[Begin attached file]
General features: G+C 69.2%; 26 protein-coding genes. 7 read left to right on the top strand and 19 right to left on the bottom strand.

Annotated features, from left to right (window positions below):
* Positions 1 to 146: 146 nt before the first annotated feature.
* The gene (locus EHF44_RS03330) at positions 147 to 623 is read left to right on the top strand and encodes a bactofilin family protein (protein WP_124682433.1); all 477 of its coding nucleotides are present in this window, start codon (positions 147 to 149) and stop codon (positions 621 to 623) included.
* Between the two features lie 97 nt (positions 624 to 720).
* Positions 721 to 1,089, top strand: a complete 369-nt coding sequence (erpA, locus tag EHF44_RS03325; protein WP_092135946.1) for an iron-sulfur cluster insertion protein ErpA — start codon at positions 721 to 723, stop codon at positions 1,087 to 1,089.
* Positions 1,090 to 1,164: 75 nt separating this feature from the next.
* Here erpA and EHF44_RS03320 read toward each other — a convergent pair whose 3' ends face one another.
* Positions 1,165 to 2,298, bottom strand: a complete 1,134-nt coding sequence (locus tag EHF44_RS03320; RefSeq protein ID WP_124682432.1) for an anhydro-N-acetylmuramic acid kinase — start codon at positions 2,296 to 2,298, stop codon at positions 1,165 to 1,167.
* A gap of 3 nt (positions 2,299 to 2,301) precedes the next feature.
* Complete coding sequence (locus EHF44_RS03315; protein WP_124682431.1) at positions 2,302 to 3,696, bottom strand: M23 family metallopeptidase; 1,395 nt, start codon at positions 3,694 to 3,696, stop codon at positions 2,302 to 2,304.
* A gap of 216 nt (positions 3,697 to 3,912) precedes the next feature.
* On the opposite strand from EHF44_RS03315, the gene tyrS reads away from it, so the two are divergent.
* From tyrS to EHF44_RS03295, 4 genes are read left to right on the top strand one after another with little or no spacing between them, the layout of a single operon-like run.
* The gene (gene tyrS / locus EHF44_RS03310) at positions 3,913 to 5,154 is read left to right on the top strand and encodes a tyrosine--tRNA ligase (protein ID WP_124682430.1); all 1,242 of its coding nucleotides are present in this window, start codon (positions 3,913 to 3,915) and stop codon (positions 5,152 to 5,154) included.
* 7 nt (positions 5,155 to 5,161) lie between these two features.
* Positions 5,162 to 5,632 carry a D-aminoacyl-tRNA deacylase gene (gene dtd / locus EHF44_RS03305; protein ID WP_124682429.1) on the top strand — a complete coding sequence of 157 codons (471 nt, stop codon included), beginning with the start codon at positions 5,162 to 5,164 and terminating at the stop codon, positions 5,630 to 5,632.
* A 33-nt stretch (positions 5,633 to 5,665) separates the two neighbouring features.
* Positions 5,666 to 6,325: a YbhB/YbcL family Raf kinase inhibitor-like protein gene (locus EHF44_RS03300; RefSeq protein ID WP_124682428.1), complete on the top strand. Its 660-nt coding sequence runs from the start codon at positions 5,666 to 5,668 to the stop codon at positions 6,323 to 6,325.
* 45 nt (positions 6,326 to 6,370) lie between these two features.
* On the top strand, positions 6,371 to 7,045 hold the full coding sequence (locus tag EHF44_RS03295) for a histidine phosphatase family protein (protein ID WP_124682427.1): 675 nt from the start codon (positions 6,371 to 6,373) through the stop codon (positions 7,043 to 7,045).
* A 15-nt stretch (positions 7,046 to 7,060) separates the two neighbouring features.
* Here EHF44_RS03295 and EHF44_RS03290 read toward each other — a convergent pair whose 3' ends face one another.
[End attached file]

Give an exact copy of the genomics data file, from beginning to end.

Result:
General features: G+C 69.2%; 26 protein-coding genes. 7 read left to right on the top strand and 19 right to left on the bottom strand.

Annotated features, from left to right (window positions below):
* Positions 1 to 146: 146 nt before the first annotated feature.
* The gene (locus EHF44_RS03330) at positions 147 to 623 is read left to right on the top strand and encodes a bactofilin family protein (protein WP_124682433.1); all 477 of its coding nucleotides are present in this window, start codon (positions 147 to 149) and stop codon (positions 621 to 623) included.
* Between the two features lie 97 nt (positions 624 to 720).
* Positions 721 to 1,089, top strand: a complete 369-nt coding sequence (erpA, locus tag EHF44_RS03325; protein WP_092135946.1) for an iron-sulfur cluster insertion protein ErpA — start codon at positions 721 to 723, stop codon at positions 1,087 to 1,089.
* Positions 1,090 to 1,164: 75 nt separating this feature from the next.
* Here erpA and EHF44_RS03320 read toward each other — a convergent pair whose 3' ends face one another.
* Positions 1,165 to 2,298, bottom strand: a complete 1,134-nt coding sequence (locus tag EHF44_RS03320; RefSeq protein ID WP_124682432.1) for an anhydro-N-acetylmuramic acid kinase — start codon at positions 2,296 to 2,298, stop codon at positions 1,165 to 1,167.
* A gap of 3 nt (positions 2,299 to 2,301) precedes the next feature.
* Complete coding sequence (locus EHF44_RS03315; protein WP_124682431.1) at positions 2,302 to 3,696, bottom strand: M23 family metallopeptidase; 1,395 nt, start codon at positions 3,694 to 3,696, stop codon at positions 2,302 to 2,304.
* A gap of 216 nt (positions 3,697 to 3,912) precedes the next feature.
* On the opposite strand from EHF44_RS03315, the gene tyrS reads away from it, so the two are divergent.
* From tyrS to EHF44_RS03295, 4 genes are read left to right on the top strand one after another with little or no spacing between them, the layout of a single operon-like run.
* The gene (gene tyrS / locus EHF44_RS03310) at positions 3,913 to 5,154 is read left to right on the top strand and encodes a tyrosine--tRNA ligase (protein ID WP_124682430.1); all 1,242 of its coding nucleotides are present in this window, start codon (positions 3,913 to 3,915) and stop codon (positions 5,152 to 5,154) included.
* 7 nt (positions 5,155 to 5,161) lie between these two features.
* Positions 5,162 to 5,632 carry a D-aminoacyl-tRNA deacylase gene (gene dtd / locus EHF44_RS03305; protein ID WP_124682429.1) on the top strand — a complete coding sequence of 157 codons (471 nt, stop codon included), beginning with the start codon at positions 5,162 to 5,164 and terminating at the stop codon, positions 5,630 to 5,632.
* A 33-nt stretch (positions 5,633 to 5,665) separates the two neighbouring features.
* Positions 5,666 to 6,325: a YbhB/YbcL family Raf kinase inhibitor-like protein gene (locus EHF44_RS03300; RefSeq protein ID WP_124682428.1), complete on the top strand. Its 660-nt coding sequence runs from the start codon at positions 5,666 to 5,668 to the stop codon at positions 6,323 to 6,325.
* 45 nt (positions 6,326 to 6,370) lie between these two features.
* On the top strand, positions 6,371 to 7,045 hold the full coding sequence (locus tag EHF44_RS03295) for a histidine phosphatase family protein (protein ID WP_124682427.1): 675 nt from the start codon (positions 6,371 to 6,373) through the stop codon (positions 7,043 to 7,045).
* A 15-nt stretch (positions 7,046 to 7,060) separates the two neighbouring features.
* Here EHF44_RS03295 and EHF44_RS03290 read toward each other — a convergent pair whose 3' ends face one another.